I believe that one of the most important things a filmmaker can do to elevate their career and increase their chances of survival is to be prolific. Work begets more work. It once was that the economics of filmmaking required someone to hire you to do this, but that no longer is the case. The price point of creation is at all time floor. So what is standing in your way? Good ideas? Please! There is a wealth of material that needs you today.
I was very inspired to learn of Christopher “I Am A Nobody Filmmaker” J. Boghosian’s mission to make seven films in seven weeks. Christopher is clearly a brave, open, and generous filmmaker, but this was a challenge I suspect few are willing to undertake. I am hoping that Christopher’s efforts will hope change that.
Why I Made 7 Films in 7 Weeks
The most frustrating aspect of narrative filmmaking is the infrequency in which one actually makes films. The conventional approach is complex and expensive, resulting in inactivity and atrophy. As a result, filmmakers often find themselves developing a film rather than making a film. So how does a filmmaker improve her craft? How does she refine her voice and style? More importantly, how does she experience the mere joy of making films more frequently?
I have always envied the feasibility with which a painter can pick up a brush and paint; thus, I wondered, can a filmmaker similarly pick up his “brush” and paint? The answer is yes and the key lies in embracing limitation. By creating within one’s limited resources, a filmmaker eliminates nearly all production logistics that can snag even the most industrious types; I call it thinking outside the box, inside the box, which is exactly what I did this summer with 7 Films, 7 Weeks.
While my first feature film was in post-production, I was eager to cultivate my craft and voice as a filmmaker. Sitting around and waiting on others was not making me a better director, nor was it fun, so I set out to make one film per week for seven consecutive weeks. And to protect myself from production logistics, I limited myself to actors I had previously worked with and locations I had solid connections to. The result was a logistically stress free seven weeks, leading to the successful completion of all seven films.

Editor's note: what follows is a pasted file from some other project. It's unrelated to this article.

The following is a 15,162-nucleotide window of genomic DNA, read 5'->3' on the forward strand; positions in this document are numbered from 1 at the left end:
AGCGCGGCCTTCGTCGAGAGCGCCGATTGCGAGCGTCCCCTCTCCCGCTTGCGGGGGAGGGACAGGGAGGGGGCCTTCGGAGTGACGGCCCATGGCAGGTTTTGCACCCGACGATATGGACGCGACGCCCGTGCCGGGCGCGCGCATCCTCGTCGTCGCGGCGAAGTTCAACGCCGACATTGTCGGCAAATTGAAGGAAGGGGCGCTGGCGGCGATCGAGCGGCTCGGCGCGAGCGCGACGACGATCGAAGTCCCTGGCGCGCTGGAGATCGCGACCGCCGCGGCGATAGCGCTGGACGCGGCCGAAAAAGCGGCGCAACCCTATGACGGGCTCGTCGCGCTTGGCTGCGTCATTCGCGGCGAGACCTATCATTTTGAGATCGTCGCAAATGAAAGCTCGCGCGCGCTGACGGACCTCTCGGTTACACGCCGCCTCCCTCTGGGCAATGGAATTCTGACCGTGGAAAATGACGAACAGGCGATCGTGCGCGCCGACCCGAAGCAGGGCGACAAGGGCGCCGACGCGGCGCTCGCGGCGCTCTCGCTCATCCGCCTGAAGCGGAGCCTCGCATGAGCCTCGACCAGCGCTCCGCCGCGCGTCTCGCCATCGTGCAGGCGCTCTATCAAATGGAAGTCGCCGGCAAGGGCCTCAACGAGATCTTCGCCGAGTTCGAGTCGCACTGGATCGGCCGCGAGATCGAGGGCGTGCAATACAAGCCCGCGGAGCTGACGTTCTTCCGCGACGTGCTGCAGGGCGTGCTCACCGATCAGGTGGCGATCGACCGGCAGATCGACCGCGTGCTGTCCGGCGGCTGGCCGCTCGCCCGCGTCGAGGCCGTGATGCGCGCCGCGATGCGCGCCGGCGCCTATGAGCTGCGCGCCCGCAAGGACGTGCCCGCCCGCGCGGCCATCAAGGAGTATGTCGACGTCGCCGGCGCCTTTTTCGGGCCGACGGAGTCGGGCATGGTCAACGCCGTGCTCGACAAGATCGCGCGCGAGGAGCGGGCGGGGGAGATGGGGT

As you can imagine, I am now a much more skilled and confident filmmaker. I worked with professional actors, conceptualized and wrote diverse scripts, and edited numerous scenes. By the third week, I stopped doubting myself and trusted more and more in my abilities and talent while having fun making films.
On the flip side, “cultivating my voice” as a filmmaker was much more difficult than I imagined. Though I made an earnest effort to create authentically, from a personal point-of-view, I struggled immensely and experienced much anxiety. Even now, after seven films, I remain unclear regarding my personal relationship with film, i.e., the way in which I am to uniquely engage in the art. Simply put: I want to discover what “a film by Christopher J. Boghosian” really is.
Rather than discourage me, this hard lesson has given me a greater respect for the art of making films and a deeper appreciation for the patience needed to do so. Because of my 7 Film project, I now realize that one’s voice is not quickly contrived, rather, it is an ongoing conversation steeped in sincerity and exploration.
I encourage all creative types to undertake such a project. Maybe 7 films in 7 weeks is impractical for you, so how about 7 films in 7 months or 4 films in 4 weekends? The key is to embrace limitation and stick to it – think outside the box, inside the box. And, of course, it helps to announce the project to the world, as I did, because a little bit of accountability can go a long way!
You can watch all 7 films on FollowMyFilm.com…
Accruing way too much debt as a law student, Christopher realized it was now or never, so he packed his bags and returned to his hometown, Los Angeles, to make movies. Since then, he has fathered multiple short films, a feature and a super-cute baby boy! You can see what else he’s up to at FollowMyFilm.com